“Leap of Power: Take Control of Alcohol, Drugs and Your Life” by Robert Schwebel, Ph.D.
Viva Press. $18.
In traditional 12-step recovery programs, individuals seeking a path out of substance dependence begin by accepting that they are powerless. Psychologist Robert Schwebel turns this principle on its head with Seven Challenges, a program that instead harnesses the power of the individual. His message is an uncomplicated “You can do it,” and “Leap of Power” is an easily understood, well-organized explanation of how. It’s an unconventional approach, but Schwebel readily admits that he’s an unconventional guy who believes that people dealing with problematic alcohol and drug use don’t respond well to being lectured or told that they are weak. In “Leap of Power” he introduces the concept of a nonjudgmental “free-thinking zone” in which participants are challenged to perform an honest assessment of their drug use (he considers alcohol a drug), and subsequent chapters — one chapter per challenge — demonstrate how to identify life stressors, envision the future, and take action. Schwebel originally conceived the Seven Challenges program while working with adolescents, and it is now being used in the U.S. and internationally in schools, treatment centers, juvenile justice facilities, and wilderness programs. “Leap of Power” introduces a retooled version of the program geared to adults. Schwebel, a practicing psychologist for more than 45 years, has authored several books; he lives in Tucson.
— Helene Woodhams
“Life and Limb” (Blood and Bone Book 1) by Jennifer Roberson.
DAW. $26, $13.99 Kindle.
Gabe Jeremiah is battling demons. This is probably not an unusual state of affairs for your average, Harley-riding ex-convict, but Gabe’s demons are the infernal kind — as in “from the Dark Side” — and the stakes are high because the world is in, well, a world of trouble. He didn’t enlist willingly in this unholy war, but as in the legends of yore that are conjured by this urban fantasy, there are no accidental heroes. Gabe’s lineage is more divine than human, his grandfather reveals to him over a bottle of single malt whiskey in a Flagstaff roadhouse. His fate was sealed at birth, and there’s nowhere for him to go but into the demonic fray with his unlikely comrade-in-arms, a country music-loving cowboy scholar from West Texas who was born to share his destiny. In a narrative swirl replete with deities of mythology, folklore and legend and delivered with a boot scootin’ Western sensibility, Jennifer Roberson offers a supernatural novel set in a world Arizonans will recognize. Fantasy fans will enjoy this action-packed novel, as will any reader with an ear for snappy dialog and a taste for a fast-moving plot. Roberson, the author of many fantasy and historical fiction novels, is no stranger to the Arizona cowboy scene. The former rodeo queen grew up in Phoenix, attended NAU and now resides in Tucson.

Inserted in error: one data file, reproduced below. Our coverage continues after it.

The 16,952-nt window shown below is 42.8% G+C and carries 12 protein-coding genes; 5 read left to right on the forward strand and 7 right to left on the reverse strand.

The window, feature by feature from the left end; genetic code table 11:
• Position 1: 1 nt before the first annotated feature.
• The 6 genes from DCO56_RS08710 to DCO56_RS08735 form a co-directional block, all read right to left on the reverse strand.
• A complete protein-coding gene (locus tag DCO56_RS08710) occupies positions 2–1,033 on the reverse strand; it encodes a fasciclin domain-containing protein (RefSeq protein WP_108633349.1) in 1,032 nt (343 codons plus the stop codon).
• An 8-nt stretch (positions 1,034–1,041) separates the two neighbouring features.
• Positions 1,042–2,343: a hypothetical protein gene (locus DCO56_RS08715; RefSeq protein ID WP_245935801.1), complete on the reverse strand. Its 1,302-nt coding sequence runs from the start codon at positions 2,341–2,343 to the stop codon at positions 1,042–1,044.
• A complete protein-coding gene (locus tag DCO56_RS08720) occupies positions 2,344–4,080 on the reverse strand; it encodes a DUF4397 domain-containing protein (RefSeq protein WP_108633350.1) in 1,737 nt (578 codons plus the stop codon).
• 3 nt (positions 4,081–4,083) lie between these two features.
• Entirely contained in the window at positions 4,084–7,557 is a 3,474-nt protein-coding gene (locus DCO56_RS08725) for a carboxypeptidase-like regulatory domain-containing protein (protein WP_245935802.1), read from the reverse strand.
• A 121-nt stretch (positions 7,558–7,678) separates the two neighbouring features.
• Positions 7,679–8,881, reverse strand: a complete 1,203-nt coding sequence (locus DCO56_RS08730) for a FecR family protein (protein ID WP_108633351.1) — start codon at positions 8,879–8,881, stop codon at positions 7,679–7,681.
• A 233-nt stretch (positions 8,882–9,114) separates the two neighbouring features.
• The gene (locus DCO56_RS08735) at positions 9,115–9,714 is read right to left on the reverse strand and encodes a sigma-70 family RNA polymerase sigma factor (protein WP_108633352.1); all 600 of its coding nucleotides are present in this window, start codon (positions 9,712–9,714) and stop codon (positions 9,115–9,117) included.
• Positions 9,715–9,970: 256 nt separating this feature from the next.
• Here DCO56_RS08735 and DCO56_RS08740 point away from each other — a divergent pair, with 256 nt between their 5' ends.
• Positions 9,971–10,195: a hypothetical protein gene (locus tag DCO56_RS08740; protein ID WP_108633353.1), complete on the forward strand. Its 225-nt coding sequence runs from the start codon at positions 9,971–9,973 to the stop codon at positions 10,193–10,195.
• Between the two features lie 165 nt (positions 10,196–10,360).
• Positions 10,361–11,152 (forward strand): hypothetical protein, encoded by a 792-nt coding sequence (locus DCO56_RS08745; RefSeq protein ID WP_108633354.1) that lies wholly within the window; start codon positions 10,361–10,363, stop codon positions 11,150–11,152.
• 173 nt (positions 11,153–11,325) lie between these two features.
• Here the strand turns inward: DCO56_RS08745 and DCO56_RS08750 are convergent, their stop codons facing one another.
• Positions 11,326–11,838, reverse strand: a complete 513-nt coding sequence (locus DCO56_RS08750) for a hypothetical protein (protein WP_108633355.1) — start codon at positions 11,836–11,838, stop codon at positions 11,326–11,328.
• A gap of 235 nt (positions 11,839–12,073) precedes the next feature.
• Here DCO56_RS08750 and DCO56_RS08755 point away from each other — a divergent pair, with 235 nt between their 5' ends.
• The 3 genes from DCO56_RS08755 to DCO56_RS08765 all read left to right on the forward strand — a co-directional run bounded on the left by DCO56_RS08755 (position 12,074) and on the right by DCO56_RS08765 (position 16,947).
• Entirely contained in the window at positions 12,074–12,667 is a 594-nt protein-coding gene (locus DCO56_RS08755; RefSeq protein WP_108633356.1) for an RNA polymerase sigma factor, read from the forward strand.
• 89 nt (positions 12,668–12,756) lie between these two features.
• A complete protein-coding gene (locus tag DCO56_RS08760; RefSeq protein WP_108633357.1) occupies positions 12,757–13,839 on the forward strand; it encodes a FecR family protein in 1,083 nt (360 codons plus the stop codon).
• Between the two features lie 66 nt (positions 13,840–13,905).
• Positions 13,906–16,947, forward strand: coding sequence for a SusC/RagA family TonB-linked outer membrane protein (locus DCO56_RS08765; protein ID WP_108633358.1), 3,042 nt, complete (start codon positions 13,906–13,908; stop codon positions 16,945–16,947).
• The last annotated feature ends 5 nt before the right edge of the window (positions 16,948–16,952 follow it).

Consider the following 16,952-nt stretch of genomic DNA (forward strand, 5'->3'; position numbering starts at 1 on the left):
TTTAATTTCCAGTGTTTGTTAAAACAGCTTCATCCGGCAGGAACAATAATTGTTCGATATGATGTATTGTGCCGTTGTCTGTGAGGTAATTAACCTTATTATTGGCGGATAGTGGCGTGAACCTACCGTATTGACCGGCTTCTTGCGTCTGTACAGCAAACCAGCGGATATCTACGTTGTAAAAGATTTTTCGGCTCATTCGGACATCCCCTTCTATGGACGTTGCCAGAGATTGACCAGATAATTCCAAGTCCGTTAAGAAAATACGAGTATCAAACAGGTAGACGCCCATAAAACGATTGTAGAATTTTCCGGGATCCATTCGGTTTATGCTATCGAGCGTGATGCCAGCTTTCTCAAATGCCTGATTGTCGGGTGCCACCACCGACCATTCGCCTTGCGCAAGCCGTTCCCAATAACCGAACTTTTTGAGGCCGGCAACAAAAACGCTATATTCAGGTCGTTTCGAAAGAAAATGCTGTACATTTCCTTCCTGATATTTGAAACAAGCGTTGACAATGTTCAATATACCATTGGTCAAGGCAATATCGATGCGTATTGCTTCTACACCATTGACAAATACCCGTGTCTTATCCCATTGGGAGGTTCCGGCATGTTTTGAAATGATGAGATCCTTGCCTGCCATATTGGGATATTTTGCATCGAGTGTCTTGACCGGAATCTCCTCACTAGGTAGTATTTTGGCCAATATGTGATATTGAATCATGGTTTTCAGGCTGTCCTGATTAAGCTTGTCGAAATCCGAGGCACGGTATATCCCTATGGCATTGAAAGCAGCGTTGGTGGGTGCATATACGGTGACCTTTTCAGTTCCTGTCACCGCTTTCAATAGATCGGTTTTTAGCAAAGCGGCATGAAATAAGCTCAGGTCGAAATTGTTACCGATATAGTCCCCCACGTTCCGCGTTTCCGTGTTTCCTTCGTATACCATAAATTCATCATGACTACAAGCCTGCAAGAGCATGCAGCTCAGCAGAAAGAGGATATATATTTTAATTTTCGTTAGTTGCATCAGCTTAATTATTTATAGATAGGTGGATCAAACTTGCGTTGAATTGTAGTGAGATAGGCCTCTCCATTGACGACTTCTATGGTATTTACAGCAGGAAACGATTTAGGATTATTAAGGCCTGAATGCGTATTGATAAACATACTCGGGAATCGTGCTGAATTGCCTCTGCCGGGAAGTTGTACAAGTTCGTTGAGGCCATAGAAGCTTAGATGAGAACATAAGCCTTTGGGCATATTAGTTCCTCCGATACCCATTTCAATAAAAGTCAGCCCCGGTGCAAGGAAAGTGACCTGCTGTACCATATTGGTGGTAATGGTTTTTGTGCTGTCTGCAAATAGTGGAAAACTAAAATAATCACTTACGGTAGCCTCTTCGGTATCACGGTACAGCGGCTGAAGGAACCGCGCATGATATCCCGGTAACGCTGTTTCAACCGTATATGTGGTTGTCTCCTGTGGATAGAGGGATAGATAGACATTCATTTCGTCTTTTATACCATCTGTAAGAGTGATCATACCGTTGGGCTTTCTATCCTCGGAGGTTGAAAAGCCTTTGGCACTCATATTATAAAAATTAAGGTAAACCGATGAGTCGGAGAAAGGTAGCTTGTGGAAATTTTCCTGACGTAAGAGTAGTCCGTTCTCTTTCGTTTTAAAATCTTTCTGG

— Helene Woodhams
“Murder, Sonoran Style: An Adventure Calls Mystery” by Kathy McIntosh.
Dogged Kat Press. $14.99, $3.99 Kindle.
In a land-use standoff of the sort that might sound familiar to Southern Arizonans, the employees of an eco-wilderness tour company have crossed swords with a greedy land developer; when the acrimonious smoke clears, the result is one less developer blading the pristine desert to build fake adobe McMansions. It’s well known that Gabe Ramsay, part-owner of the tour company, is no fan of developer Everett Poulson, but he is horrified to discover Poulson’s brutally stabbed, lifeless body during a staff training exercise in the desert. The fact that Gabe’s own missing knife was used as the murder weapon compounds his alarm.
Clearly, the murderer has set him up to take the fall for the crime — but who could it have been? And why? There are plenty of suspects: it turns out that nearly everyone involved in the training exercise had a reason to despise the obnoxious Poulson, and now it’s up to Gabe, in the interest of self-preservation, to suss out the elusive truth. Author Kathy McIntosh, a recent transplant to Tucson, has made it her business to understand her uniquely Arizona setting and she pays artful attention to authentic low desert details. From the head-fogging heat of the day, to the smell of javelinas, to the painful bite of a bark scorpion, McIntosh reminds her readers that sleuthing in arid lands is no stroll in the park. This is her third “Adventure Calls” mystery. The first two were set in Idaho, where she lived for 30 years.
— Helene Woodhams